Then happily back on to the canal towpath, temporarily dry, where I would stay for the rest of the day. There was more construction work being done, with a new bridge in the sight of the old one, serving another extensive housing estate. The trees were high and shading the path, almost tunnel like.

I followed Anne pushing a buggy with her granddaughter Ruby for a mile or so. She had also earlier given me directions past the building work, and then had overtaken me when I was having my lunch on a bench that had movingly been erected at the place that a loved one had died. I appreciated the seat, and wondered about George W Barnes.

Eventually the sound of my poles and the creak of my rucksack alerted Anne to my presence behind her, and she stopped and waited for me. We then had a lovely interlude, chatting as we walked. She is often is out for 10 miles with the buggy on the days she's looking after Ruby, she could probably have done my trek with ease.

After Anne returned homeward the canal opened up. The trees had gone, and the views were wider and more open. It meant I could see the weather front lowering ominously, which eventually split into a torrent of rain.

No shelter, so the only thing to do was to continue. Towards Linlithgow I had more company with Chris and Monica with their lovely dog Oscar. They were kind enough to walk me to the turn off to the town and point out where my accommodation was. And even more to sponsor me and give me a couple of albums as song suggestions. Thanks so much.

My hotel tonight is the conversion of the old courthouse. It's a great old building in the heart of the town, and brilliantly has both a bath and facilities for making food. They've even equipped it with enough ingredients for me to have for dinner and breakfast. What a find.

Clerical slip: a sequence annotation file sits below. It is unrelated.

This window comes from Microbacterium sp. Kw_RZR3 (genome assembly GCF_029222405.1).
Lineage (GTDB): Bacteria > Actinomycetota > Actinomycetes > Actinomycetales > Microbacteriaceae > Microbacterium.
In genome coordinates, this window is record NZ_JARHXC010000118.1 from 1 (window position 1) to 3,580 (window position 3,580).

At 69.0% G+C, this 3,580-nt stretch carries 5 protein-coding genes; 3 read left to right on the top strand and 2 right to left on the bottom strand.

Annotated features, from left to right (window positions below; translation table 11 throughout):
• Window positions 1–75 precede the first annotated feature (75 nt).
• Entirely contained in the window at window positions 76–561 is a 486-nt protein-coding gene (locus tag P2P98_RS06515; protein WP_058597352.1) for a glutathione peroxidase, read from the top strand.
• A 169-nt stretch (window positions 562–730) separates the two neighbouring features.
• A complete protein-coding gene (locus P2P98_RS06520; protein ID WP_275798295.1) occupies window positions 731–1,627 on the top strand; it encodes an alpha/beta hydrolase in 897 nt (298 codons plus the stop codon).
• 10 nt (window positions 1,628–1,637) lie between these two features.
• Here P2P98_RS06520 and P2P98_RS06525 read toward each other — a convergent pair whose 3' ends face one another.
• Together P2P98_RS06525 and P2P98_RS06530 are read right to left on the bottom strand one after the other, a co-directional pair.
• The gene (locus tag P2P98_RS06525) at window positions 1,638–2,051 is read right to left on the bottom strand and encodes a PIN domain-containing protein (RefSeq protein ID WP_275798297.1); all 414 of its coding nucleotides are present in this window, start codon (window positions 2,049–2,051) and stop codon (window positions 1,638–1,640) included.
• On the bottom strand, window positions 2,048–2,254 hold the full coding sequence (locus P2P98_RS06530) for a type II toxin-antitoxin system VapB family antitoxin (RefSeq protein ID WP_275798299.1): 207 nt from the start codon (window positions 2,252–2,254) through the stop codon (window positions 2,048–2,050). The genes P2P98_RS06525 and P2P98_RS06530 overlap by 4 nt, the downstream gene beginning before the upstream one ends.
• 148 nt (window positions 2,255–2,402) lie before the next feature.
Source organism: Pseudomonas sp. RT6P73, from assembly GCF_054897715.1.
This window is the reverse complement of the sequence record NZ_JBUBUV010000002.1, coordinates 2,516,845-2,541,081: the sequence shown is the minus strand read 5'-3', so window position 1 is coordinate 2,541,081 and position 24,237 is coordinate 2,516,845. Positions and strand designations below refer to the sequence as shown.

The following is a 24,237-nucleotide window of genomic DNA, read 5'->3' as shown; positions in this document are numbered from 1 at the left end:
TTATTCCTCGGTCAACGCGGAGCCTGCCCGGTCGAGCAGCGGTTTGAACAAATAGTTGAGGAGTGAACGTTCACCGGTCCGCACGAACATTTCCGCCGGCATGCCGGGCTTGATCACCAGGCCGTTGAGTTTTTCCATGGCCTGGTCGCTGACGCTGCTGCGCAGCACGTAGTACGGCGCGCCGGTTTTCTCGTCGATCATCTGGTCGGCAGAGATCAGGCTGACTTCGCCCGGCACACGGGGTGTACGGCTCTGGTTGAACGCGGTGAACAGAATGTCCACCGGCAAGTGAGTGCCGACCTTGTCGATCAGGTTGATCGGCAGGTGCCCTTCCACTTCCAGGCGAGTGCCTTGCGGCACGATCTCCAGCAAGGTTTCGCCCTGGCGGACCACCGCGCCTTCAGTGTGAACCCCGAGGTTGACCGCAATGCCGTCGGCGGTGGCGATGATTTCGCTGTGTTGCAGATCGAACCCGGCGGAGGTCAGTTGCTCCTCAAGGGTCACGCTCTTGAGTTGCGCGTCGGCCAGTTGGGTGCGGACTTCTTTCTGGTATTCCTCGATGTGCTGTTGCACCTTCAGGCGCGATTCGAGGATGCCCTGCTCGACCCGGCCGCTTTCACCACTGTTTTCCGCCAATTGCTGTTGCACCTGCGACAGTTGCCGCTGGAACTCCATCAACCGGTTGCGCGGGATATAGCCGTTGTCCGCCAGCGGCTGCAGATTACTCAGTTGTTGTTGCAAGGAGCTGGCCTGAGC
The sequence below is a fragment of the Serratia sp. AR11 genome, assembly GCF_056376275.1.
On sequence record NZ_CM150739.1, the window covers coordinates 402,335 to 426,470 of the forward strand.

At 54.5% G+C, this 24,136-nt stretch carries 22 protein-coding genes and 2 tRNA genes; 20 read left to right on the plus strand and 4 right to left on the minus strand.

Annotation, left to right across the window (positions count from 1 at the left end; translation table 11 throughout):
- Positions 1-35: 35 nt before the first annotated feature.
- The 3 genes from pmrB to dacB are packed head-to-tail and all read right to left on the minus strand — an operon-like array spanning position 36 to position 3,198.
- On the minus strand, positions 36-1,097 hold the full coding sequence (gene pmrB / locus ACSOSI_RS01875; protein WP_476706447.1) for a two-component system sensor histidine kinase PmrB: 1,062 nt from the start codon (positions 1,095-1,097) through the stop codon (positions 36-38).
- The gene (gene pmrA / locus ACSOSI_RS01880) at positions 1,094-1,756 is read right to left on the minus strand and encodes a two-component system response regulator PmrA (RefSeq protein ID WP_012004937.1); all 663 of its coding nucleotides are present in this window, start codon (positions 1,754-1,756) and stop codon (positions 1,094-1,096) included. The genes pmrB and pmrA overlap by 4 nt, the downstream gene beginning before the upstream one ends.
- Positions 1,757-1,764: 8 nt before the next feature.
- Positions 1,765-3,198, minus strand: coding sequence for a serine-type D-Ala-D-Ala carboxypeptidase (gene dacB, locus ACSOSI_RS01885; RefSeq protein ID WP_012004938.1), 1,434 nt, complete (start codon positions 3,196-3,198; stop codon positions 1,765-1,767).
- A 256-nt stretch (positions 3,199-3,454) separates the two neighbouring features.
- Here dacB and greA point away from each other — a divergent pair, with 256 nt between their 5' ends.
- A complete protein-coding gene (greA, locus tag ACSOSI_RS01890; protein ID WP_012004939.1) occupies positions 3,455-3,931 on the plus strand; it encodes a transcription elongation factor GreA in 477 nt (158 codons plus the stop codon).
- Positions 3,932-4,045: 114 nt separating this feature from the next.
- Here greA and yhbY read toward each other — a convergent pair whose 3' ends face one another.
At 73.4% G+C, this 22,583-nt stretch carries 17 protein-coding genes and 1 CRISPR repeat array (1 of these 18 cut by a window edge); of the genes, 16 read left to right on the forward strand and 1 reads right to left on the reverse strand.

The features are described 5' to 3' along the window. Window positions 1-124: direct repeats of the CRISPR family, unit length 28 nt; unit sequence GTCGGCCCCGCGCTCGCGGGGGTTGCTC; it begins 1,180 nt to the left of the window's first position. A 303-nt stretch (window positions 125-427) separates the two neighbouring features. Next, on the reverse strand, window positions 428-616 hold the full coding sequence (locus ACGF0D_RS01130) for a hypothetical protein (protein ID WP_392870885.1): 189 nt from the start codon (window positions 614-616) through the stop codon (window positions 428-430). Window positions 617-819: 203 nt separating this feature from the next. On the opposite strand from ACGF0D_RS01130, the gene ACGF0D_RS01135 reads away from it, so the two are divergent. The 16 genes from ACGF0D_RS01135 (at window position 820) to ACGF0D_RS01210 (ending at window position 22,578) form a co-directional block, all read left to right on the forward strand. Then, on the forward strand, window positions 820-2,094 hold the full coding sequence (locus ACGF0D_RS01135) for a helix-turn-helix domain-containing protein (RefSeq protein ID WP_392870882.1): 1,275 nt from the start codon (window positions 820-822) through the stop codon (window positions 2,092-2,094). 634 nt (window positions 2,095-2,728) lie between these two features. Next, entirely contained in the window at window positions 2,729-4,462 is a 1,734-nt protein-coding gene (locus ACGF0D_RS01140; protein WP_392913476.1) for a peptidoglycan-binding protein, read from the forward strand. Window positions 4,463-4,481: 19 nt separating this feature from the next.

After drying off a bit though, I wanted to have a look at the town, and most particularly the Palace, where Mary Queen of Scots was born and what she and other monarchs regarded as their 'pleasure palace'. It's breathtaking in its size, and I don't think I've ever been to a place like this where visitors feel like they have free rein to explore, to the extent that at one point I thought I'd got lost. I was delighted to have been, even with tired legs and in the wet.

A final outing to pick up a few additions to tonight's meal, and then I saw a local ice cream shop. By this point I was so wet and cold that possibly ice cream wasn't the best choice, but I've never had Scottish tablet flavour, and it called me in. By the time I got back I then had my two sets of clothes soaked, so that meant an enforced rest for the evening. Probably not a bad thing, it's a long day tomorrow.


Distance travelled: 13.9 miles

Total ascent: 287 feet - that's a canal day for you!

Calories burned: 1641

Local tipple - tin of G and T from the corner shop

Dinner at home from the food kindly supplied by the hotel

Scrambled eggs on toast with tomatoes

Banana and a protein bar

No new sponsored music before I set off today, so another of Mel's excellent Richard Ashcroft list - A Man in Motion

Video of the day